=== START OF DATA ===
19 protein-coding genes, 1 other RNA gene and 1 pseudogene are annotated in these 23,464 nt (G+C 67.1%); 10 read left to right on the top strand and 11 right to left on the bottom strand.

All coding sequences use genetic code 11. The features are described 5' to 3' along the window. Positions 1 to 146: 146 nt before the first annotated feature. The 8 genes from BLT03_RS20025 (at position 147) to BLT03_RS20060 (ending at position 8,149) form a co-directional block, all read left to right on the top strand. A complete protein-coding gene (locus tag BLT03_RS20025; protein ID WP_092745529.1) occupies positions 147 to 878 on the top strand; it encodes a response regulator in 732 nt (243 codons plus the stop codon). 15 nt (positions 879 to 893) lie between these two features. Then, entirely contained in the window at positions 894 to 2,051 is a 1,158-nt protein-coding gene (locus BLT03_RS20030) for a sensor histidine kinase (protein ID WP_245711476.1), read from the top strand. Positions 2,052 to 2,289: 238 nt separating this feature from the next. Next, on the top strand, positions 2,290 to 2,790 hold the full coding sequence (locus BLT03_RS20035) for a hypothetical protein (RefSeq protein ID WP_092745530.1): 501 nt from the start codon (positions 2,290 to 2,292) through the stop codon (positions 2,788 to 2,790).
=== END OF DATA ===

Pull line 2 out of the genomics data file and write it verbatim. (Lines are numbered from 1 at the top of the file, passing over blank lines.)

All coding sequences use genetic code 11. The features are described 5' to 3' along the window. Positions 1 to 146: 146 nt before the first annotated feature. The 8 genes from BLT03_RS20025 (at position 147) to BLT03_RS20060 (ending at position 8,149) form a co-directional block, all read left to right on the top strand. A complete protein-coding gene (locus tag BLT03_RS20025; protein ID WP_092745529.1) occupies positions 147 to 878 on the top strand; it encodes a response regulator in 732 nt (243 codons plus the stop codon). 15 nt (positions 879 to 893) lie between these two features. Then, entirely contained in the window at positions 894 to 2,051 is a 1,158-nt protein-coding gene (locus BLT03_RS20030) for a sensor histidine kinase (protein ID WP_245711476.1), read from the top strand. Positions 2,052 to 2,289: 238 nt separating this feature from the next. Next, on the top strand, positions 2,290 to 2,790 hold the full coding sequence (locus BLT03_RS20035) for a hypothetical protein (RefSeq protein ID WP_092745530.1): 501 nt from the start codon (positions 2,290 to 2,292) through the stop codon (positions 2,788 to 2,790).